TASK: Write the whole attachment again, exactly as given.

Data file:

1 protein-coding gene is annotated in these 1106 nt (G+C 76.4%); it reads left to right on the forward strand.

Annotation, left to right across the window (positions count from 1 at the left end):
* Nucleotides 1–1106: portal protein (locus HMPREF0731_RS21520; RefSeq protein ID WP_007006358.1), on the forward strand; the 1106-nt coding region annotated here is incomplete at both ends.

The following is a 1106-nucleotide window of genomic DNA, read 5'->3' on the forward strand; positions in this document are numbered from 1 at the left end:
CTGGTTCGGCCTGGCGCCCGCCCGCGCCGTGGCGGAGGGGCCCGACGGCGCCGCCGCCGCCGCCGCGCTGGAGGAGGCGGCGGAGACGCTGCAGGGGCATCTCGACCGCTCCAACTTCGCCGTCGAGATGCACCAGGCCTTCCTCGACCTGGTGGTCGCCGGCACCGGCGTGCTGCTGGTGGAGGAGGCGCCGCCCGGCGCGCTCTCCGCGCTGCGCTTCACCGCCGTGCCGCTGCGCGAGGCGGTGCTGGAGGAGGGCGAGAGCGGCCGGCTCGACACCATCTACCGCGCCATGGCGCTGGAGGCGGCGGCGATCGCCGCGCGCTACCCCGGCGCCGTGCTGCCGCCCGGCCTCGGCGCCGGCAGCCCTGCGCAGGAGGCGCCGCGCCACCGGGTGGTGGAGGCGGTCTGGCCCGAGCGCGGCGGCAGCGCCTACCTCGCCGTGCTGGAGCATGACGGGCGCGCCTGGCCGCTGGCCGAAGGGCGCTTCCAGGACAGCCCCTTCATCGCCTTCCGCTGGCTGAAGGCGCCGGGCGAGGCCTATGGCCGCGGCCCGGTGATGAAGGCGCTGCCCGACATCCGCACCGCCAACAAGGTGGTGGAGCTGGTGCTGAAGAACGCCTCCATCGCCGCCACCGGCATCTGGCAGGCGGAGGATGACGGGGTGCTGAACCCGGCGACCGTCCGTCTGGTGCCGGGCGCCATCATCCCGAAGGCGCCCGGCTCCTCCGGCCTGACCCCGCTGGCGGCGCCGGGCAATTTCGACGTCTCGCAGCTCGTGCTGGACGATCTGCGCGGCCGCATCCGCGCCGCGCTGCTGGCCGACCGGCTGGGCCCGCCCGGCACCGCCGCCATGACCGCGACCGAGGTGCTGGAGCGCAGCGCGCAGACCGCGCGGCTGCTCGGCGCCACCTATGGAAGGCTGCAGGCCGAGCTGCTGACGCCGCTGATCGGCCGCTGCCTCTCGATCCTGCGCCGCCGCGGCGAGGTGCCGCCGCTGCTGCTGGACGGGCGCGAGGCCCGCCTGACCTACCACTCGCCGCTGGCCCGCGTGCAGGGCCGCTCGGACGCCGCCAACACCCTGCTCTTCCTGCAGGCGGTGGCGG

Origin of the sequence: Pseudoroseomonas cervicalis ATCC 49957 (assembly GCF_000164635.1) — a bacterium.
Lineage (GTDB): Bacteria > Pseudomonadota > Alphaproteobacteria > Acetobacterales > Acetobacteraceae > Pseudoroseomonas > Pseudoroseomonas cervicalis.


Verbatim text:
1 protein-coding gene is annotated in these 1106 nt (G+C 76.4%); it reads left to right on the forward strand.

Annotation, left to right across the window (positions count from 1 at the left end):
* Nucleotides 1–1106: portal protein (locus HMPREF0731_RS21520; RefSeq protein ID WP_007006358.1), on the forward strand; the 1106-nt coding region annotated here is incomplete at both ends.

The following is a 1106-nucleotide window of genomic DNA, read 5'->3' on the forward strand; positions in this document are numbered from 1 at the left end:
CTGGTTCGGCCTGGCGCCCGCCCGCGCCGTGGCGGAGGGGCCCGACGGCGCCGCCGCCGCCGCCGCGCTGGAGGAGGCGGCGGAGACGCTGCAGGGGCATCTCGACCGCTCCAACTTCGCCGTCGAGATGCACCAGGCCTTCCTCGACCTGGTGGTCGCCGGCACCGGCGTGCTGCTGGTGGAGGAGGCGCCGCCCGGCGCGCTCTCCGCGCTGCGCTTCACCGCCGTGCCGCTGCGCGAGGCGGTGCTGGAGGAGGGCGAGAGCGGCCGGCTCGACACCATCTACCGCGCCATGGCGCTGGAGGCGGCGGCGATCGCCGCGCGCTACCCCGGCGCCGTGCTGCCGCCCGGCCTCGGCGCCGGCAGCCCTGCGCAGGAGGCGCCGCGCCACCGGGTGGTGGAGGCGGTCTGGCCCGAGCGCGGCGGCAGCGCCTACCTCGCCGTGCTGGAGCATGACGGGCGCGCCTGGCCGCTGGCCGAAGGGCGCTTCCAGGACAGCCCCTTCATCGCCTTCCGCTGGCTGAAGGCGCCGGGCGAGGCCTATGGCCGCGGCCCGGTGATGAAGGCGCTGCCCGACATCCGCACCGCCAACAAGGTGGTGGAGCTGGTGCTGAAGAACGCCTCCATCGCCGCCACCGGCATCTGGCAGGCGGAGGATGACGGGGTGCTGAACCCGGCGACCGTCCGTCTGGTGCCGGGCGCCATCATCCCGAAGGCGCCCGGCTCCTCCGGCCTGACCCCGCTGGCGGCGCCGGGCAATTTCGACGTCTCGCAGCTCGTGCTGGACGATCTGCGCGGCCGCATCCGCGCCGCGCTGCTGGCCGACCGGCTGGGCCCGCCCGGCACCGCCGCCATGACCGCGACCGAGGTGCTGGAGCGCAGCGCGCAGACCGCGCGGCTGCTCGGCGCCACCTATGGAAGGCTGCAGGCCGAGCTGCTGACGCCGCTGATCGGCCGCTGCCTCTCGATCCTGCGCCGCCGCGGCGAGGTGCCGCCGCTGCTGCTGGACGGGCGCGAGGCCCGCCTGACCTACCACTCGCCGCTGGCCCGCGTGCAGGGCCGCTCGGACGCCGCCAACACCCTGCTCTTCCTGCAGGCGGTGGCGG

Origin of the sequence: Pseudoroseomonas cervicalis ATCC 49957 (assembly GCF_000164635.1) — a bacterium.
Lineage (GTDB): Bacteria > Pseudomonadota > Alphaproteobacteria > Acetobacterales > Acetobacteraceae > Pseudoroseomonas > Pseudoroseomonas cervicalis.